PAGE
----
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Tuesday, August 12, 2008

Mom-isms

Wendy over at All My Branches Genealogy has a great post called What A Bunch of Hooey! as her submission for the 54th Edition of the Carnival of Genealogy. I had forgotten to mention in my earlier post some of my mother's Mom-isms and some of the "'er thans" as we call them.

Mom-isms

Perhaps it is just the New York influence, but people watching was always a leisure time activity in my family, especially if we went into Manhattan for a Broadway show or shopping. When the activities and walking had taken their toll, we'd often sit on a bench and just watch the parade go by.

This is when Mom's sayings usually came out. Her favorites always began with "Would it kill . . ." as in:

"Would it kill her to wear a bra?" This was a frequent one as Mom seemed to be obsessed with the figures of other women. Mom's real passion was that someone should just look "put together" not that they had to be perfect. And usually the end phrase of her lecture was "she'll end up being a 44 Long."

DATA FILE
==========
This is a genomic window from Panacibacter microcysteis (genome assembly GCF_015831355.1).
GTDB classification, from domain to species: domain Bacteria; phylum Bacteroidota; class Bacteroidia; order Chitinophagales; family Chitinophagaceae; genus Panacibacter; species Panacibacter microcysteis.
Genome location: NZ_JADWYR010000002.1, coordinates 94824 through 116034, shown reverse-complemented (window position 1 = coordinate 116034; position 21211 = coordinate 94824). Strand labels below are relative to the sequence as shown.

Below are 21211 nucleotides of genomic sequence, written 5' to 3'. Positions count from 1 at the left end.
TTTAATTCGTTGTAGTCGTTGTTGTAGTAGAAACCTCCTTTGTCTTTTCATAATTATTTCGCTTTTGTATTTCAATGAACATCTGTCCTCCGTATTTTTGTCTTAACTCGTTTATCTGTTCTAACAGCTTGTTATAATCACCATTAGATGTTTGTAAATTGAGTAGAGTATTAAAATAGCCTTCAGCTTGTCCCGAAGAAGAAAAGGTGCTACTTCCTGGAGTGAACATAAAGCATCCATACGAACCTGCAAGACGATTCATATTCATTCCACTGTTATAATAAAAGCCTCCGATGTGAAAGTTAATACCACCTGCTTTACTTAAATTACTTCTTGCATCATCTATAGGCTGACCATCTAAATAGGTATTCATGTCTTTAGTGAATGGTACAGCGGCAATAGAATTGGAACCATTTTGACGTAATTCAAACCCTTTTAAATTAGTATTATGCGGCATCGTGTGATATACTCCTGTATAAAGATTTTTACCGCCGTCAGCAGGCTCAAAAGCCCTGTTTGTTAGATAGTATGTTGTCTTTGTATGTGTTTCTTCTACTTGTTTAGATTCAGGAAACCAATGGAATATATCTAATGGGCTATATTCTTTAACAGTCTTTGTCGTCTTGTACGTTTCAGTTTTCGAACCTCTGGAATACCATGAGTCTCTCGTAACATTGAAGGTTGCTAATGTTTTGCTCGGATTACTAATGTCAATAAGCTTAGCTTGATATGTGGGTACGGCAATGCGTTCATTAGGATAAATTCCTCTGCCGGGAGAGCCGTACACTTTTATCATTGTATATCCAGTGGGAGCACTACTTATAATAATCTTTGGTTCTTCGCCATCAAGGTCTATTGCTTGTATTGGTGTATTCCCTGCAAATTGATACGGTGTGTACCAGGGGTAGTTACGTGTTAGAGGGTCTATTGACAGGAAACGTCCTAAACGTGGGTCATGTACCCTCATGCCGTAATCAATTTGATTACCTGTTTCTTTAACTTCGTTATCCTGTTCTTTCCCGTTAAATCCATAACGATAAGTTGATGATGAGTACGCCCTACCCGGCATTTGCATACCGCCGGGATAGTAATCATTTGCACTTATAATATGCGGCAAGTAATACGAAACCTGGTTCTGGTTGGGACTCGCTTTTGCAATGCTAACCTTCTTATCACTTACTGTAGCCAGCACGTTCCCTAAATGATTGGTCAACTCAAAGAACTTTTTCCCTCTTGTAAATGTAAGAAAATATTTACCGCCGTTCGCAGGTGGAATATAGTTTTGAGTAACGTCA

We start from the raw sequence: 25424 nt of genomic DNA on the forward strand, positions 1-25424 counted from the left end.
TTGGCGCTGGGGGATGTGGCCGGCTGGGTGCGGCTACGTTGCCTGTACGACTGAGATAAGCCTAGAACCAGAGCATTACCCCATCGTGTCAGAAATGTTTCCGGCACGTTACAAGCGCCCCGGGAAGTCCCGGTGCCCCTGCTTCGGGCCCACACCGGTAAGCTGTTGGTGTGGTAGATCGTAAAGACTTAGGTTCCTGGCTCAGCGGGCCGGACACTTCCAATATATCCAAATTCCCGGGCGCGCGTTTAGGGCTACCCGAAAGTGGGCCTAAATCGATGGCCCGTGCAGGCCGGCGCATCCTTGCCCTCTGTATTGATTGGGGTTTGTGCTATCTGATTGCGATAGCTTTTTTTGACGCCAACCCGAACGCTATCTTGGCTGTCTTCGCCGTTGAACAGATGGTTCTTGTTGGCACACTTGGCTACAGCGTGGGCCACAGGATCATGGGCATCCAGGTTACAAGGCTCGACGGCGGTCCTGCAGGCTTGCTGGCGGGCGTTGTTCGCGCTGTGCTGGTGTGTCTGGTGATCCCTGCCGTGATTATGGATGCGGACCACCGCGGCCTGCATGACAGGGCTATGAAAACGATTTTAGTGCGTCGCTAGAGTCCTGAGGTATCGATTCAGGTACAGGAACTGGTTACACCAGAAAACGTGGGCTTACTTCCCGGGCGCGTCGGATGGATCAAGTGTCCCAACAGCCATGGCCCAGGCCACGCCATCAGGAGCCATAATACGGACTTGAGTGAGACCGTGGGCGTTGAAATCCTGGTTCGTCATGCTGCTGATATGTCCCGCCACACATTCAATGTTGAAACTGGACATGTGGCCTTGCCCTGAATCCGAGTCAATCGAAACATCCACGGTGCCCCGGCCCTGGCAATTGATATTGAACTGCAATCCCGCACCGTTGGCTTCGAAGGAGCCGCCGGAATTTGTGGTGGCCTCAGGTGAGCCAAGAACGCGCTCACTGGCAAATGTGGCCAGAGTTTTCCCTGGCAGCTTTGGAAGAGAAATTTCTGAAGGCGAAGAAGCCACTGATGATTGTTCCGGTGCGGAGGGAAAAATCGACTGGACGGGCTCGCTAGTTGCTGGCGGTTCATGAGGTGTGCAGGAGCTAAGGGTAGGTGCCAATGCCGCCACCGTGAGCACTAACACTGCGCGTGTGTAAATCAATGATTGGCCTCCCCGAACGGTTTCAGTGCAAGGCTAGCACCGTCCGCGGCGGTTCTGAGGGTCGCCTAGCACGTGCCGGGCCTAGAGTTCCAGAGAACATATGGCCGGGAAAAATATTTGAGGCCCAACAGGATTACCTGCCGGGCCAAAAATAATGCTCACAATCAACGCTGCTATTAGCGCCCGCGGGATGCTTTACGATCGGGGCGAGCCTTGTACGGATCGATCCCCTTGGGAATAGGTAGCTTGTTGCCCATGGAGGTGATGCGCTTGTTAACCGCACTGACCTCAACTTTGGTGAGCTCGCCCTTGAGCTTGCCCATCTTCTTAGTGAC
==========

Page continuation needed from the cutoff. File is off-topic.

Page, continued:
"Would it kill her to run a brush through her hair?" Again, the same theme. One just didn't roll out of bed and leave the house without some proper grooming and "putting on one's face" as she liked to say.

'Er Thans

These are the "comparative" sayings that I heard growing up, some of which I still use. Many family members and friends contributed these. I don't think they need explanation:

"Uglier than a box of broken bells."
"Dumber than a box of hair"
"Hotter than two June brides"
"Hotter than Dutch Love" (which I never understood but knew not to ask)
"Busier than a one-legged man in a butt-kicking contest"
"Busier than a one-armed wallpaper hanger"
"Colder than a well-digger's *ss"

Random Sayings

I grew up with or overheard these as well:

"He was so ugly it looked like his face caught on fire an' someone tried to put it out with a chain!"

"My mother didn't raise any stupid children. Just two ugly ones and they're still at home."

"What do I look like?" (This usually involved something that cost money and children knew, even at young age, that this was a rhetorical question not to be answered)

1 comments:

wendy said...

Your mom and mine sounds a lot alike! My mom also hated to see other women not put together either! She'd always say - "she should wear a girdle". I've heard her say this about stick thin women too! Or how about this phrase: "Uglier than a mud picket fence"! Thanks for sparking more memories!